• 3 June 2020
  • The British Art Talks podcast is a new audio series from the Paul Mellon Centre for Studies in British Art. It features new research and aims to enhance and expand knowledge of British art and architecture.

Painting of a man, woman, and two small children resting on the side of a country lane This talk focuses on a key instance of the social realism that played an important role in late Victorian art and culture. Hubert von Herkomer’s Hard Times (1885), has to do with conditions of migrant and insecure labour at the time. Artistically, and in its address to vital social issues, it is an intriguing and complex creation. It continues to strike a chord nowadays, partly because its conception has a certain bearing on present day concerns. Our concerns, though clearly very different from those governing work such as Herkomer’s, have not entirely left behind, or succeeded in radically modernizing, the Victorian conditions this work visualised, and which key figures at the time, most notably Karl Marx, subjected to such powerful critique. At the same time, the ambitions and representational configurations of the late nineteenth-century realist painting of modern life continue to inform much of the art work that examines the fabric of the modern world’s social environments.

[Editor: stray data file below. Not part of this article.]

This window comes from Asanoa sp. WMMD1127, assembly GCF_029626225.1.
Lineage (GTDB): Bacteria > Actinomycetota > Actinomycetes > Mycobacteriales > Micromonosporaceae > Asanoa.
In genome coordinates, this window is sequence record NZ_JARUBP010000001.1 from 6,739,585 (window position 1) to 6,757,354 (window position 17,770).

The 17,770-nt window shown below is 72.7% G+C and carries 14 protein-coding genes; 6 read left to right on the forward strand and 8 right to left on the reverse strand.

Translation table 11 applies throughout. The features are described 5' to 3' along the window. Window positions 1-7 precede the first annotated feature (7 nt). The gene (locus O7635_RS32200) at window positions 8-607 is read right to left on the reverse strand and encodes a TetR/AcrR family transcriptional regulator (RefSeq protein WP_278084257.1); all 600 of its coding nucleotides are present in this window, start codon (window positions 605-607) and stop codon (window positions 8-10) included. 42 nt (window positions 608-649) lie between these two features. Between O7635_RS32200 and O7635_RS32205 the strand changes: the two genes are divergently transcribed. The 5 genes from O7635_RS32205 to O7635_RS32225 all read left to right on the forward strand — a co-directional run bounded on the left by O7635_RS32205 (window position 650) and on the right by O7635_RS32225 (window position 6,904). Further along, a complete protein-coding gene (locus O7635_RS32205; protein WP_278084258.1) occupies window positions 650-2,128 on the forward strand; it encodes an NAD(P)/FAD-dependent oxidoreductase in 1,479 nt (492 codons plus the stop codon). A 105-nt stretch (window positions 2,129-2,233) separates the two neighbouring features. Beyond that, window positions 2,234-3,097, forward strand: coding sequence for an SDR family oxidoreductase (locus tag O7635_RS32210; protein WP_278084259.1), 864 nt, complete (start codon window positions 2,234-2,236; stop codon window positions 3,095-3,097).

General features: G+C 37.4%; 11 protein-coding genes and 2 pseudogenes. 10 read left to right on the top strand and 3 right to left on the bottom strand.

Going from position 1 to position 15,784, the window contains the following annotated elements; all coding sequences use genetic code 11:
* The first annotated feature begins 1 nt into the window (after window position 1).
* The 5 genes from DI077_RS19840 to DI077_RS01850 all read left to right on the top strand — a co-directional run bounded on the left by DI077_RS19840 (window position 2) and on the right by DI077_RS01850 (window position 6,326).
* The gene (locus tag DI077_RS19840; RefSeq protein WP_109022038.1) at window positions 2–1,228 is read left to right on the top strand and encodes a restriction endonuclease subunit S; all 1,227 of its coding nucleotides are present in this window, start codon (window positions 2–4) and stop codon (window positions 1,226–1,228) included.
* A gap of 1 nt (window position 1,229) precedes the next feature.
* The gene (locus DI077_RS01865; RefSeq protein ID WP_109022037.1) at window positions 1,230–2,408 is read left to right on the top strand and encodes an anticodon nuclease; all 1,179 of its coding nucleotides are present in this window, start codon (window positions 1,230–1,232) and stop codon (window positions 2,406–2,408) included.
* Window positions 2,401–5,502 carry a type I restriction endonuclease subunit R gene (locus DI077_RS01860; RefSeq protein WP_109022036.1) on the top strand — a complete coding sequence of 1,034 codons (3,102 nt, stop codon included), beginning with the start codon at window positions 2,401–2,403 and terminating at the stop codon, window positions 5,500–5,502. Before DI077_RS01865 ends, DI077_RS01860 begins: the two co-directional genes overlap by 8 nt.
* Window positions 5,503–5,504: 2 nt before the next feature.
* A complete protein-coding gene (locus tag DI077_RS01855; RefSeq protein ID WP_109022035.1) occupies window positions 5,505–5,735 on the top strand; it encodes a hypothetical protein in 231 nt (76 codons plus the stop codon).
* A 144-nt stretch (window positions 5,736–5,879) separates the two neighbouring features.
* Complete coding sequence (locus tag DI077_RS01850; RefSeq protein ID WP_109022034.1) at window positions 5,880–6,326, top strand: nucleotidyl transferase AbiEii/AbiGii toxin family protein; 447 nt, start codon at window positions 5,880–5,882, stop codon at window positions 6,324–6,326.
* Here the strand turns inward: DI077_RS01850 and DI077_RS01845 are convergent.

About the speaker

  • Head and shoulders portrait of Alex Potts

    Alex Potts is author of the books Flesh and the Ideal: Winckelmann and the Origins of Art History (1994 and 2000), The Sculptural Imagination: Figurative, Modernist, Minimalist (2000), and Experiments in Modern Realism: World Making, Politics and the Everyday in Postwar European and American Art (2013). He is co-editor of The Modern Sculpture Reader (2007). His recent publications on sculpture include the catalogue essays “Melvin Edwards’ Sculptural Intensity” (2015) and “Martin Puryear: The Persistence of Sculpture” (2016).